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What is Our Part in Improving Children’s Lives?

Childhood is the world of miracle and wonder: as if creation rose and bathed in light, out of the darkness, utterly new and fresh and astonishing. The end of childhood is when things cease to astonish us. When the world seems familiar, when we have got used to existence, one has become an adult.
Eugene Ionesco

Caring Spaces, Learning Placesthe well-loved book by Jim Greenman, revised by Mike Lindstrom, urges adults to take a step back from day-to-day planning to ask the big questions about what really matters in programs for children. In today’s world, where many early childhood organizations are fighting for survival, it may seem impossible to think about anything other than day-to-day needs. But Caring Spaces makes the point that by focusing on what really matters, a program will rally family support, engage staff in a deeper way and find out-of-the-box ideas for meeting challenges.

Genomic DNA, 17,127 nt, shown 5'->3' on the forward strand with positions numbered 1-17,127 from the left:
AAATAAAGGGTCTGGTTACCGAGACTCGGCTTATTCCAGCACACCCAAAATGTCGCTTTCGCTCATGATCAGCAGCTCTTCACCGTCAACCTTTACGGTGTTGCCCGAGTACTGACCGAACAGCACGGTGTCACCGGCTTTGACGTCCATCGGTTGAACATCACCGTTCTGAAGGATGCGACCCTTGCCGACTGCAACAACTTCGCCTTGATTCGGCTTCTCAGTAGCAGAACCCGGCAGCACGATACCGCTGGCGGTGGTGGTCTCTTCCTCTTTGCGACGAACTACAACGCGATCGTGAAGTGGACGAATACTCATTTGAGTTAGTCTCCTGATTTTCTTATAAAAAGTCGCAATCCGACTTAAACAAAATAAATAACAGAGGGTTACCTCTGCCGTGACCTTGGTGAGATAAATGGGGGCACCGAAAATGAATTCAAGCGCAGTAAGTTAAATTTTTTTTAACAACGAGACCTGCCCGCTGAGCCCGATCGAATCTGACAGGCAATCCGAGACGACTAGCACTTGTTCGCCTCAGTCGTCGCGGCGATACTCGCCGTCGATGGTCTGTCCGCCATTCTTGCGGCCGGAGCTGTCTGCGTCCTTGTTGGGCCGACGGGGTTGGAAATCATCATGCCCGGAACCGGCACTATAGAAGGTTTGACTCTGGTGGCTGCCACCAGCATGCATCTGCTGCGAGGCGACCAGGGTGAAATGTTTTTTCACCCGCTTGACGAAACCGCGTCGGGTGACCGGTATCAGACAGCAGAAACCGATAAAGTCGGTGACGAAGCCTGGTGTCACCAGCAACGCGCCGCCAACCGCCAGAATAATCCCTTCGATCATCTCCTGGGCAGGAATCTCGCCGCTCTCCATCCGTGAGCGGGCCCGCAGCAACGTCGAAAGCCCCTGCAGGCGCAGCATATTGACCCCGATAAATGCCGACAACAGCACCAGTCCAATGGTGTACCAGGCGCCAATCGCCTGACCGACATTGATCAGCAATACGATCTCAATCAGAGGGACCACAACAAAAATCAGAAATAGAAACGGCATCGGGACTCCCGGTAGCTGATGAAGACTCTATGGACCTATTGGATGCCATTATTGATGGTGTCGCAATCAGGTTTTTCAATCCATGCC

Greenman wrote: “Early childhood professionals think a lot about children in making particular programs work. The very task-oriented focus is on children’s needs, development, curriculum, defined in a variety of ways by adults. Suppose the preoccupation with these and like notions were suspended every so often, long enough to simply think about children’s lives in a broad context. Of course, childhood is made up of elements that fit into all these notions, but perhaps, by shifting the focus, new insight may be gained into what it is like to be a child today, and what our part is in improving children’s lives.”

Life Cubby - Free Demo.

Kaplan - Nature 2 Play by Rusty Keeler.

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